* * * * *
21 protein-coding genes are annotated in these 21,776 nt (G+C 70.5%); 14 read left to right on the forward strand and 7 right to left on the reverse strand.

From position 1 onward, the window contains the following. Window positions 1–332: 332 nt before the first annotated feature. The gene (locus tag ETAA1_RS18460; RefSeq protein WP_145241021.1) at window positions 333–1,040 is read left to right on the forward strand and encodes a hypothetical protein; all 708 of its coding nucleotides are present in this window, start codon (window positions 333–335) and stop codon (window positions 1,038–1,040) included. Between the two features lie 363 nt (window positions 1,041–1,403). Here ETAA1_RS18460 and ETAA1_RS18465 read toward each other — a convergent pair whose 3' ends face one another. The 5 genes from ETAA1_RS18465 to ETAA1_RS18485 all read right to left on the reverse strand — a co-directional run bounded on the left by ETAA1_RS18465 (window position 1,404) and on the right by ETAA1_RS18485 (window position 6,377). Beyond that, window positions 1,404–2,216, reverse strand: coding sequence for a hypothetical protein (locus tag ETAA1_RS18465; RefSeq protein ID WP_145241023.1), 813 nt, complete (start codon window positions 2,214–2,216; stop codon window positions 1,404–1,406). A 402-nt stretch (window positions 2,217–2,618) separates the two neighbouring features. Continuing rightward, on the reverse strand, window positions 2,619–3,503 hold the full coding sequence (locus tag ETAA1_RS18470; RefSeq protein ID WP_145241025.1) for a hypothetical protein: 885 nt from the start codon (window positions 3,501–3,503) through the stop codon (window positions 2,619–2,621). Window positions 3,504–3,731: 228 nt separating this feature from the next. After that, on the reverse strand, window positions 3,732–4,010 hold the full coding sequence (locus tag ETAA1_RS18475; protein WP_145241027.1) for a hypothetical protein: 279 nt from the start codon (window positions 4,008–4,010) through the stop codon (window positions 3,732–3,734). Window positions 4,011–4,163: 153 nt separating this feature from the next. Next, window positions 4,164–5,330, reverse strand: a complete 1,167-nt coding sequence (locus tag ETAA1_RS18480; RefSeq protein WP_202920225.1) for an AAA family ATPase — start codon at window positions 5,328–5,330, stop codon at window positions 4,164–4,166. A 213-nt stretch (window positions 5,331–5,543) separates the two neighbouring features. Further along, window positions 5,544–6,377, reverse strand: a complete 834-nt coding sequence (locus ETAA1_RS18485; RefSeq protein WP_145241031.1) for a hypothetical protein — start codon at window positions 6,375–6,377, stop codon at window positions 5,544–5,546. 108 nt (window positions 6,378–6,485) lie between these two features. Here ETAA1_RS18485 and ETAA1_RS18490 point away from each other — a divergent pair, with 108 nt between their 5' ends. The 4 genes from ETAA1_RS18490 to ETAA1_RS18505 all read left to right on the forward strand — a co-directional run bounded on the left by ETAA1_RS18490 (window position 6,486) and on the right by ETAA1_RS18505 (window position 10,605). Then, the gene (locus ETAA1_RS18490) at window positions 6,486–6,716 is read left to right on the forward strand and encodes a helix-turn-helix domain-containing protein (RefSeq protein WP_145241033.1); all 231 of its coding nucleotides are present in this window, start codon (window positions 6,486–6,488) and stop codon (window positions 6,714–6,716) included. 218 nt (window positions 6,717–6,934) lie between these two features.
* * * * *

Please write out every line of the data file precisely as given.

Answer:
21 protein-coding genes are annotated in these 21,776 nt (G+C 70.5%); 14 read left to right on the forward strand and 7 right to left on the reverse strand.

From position 1 onward, the window contains the following. Window positions 1–332: 332 nt before the first annotated feature. The gene (locus tag ETAA1_RS18460; RefSeq protein WP_145241021.1) at window positions 333–1,040 is read left to right on the forward strand and encodes a hypothetical protein; all 708 of its coding nucleotides are present in this window, start codon (window positions 333–335) and stop codon (window positions 1,038–1,040) included. Between the two features lie 363 nt (window positions 1,041–1,403). Here ETAA1_RS18460 and ETAA1_RS18465 read toward each other — a convergent pair whose 3' ends face one another. The 5 genes from ETAA1_RS18465 to ETAA1_RS18485 all read right to left on the reverse strand — a co-directional run bounded on the left by ETAA1_RS18465 (window position 1,404) and on the right by ETAA1_RS18485 (window position 6,377). Beyond that, window positions 1,404–2,216, reverse strand: coding sequence for a hypothetical protein (locus tag ETAA1_RS18465; RefSeq protein ID WP_145241023.1), 813 nt, complete (start codon window positions 2,214–2,216; stop codon window positions 1,404–1,406). A 402-nt stretch (window positions 2,217–2,618) separates the two neighbouring features. Continuing rightward, on the reverse strand, window positions 2,619–3,503 hold the full coding sequence (locus tag ETAA1_RS18470; RefSeq protein ID WP_145241025.1) for a hypothetical protein: 885 nt from the start codon (window positions 3,501–3,503) through the stop codon (window positions 2,619–2,621). Window positions 3,504–3,731: 228 nt separating this feature from the next. After that, on the reverse strand, window positions 3,732–4,010 hold the full coding sequence (locus tag ETAA1_RS18475; protein WP_145241027.1) for a hypothetical protein: 279 nt from the start codon (window positions 4,008–4,010) through the stop codon (window positions 3,732–3,734). Window positions 4,011–4,163: 153 nt separating this feature from the next. Next, window positions 4,164–5,330, reverse strand: a complete 1,167-nt coding sequence (locus tag ETAA1_RS18480; RefSeq protein WP_202920225.1) for an AAA family ATPase — start codon at window positions 5,328–5,330, stop codon at window positions 4,164–4,166. A 213-nt stretch (window positions 5,331–5,543) separates the two neighbouring features. Further along, window positions 5,544–6,377, reverse strand: a complete 834-nt coding sequence (locus ETAA1_RS18485; RefSeq protein WP_145241031.1) for a hypothetical protein — start codon at window positions 6,375–6,377, stop codon at window positions 5,544–5,546. 108 nt (window positions 6,378–6,485) lie between these two features. Here ETAA1_RS18485 and ETAA1_RS18490 point away from each other — a divergent pair, with 108 nt between their 5' ends. The 4 genes from ETAA1_RS18490 to ETAA1_RS18505 all read left to right on the forward strand — a co-directional run bounded on the left by ETAA1_RS18490 (window position 6,486) and on the right by ETAA1_RS18505 (window position 10,605). Then, the gene (locus ETAA1_RS18490) at window positions 6,486–6,716 is read left to right on the forward strand and encodes a helix-turn-helix domain-containing protein (RefSeq protein WP_145241033.1); all 231 of its coding nucleotides are present in this window, start codon (window positions 6,486–6,488) and stop codon (window positions 6,714–6,716) included. 218 nt (window positions 6,717–6,934) lie between these two features.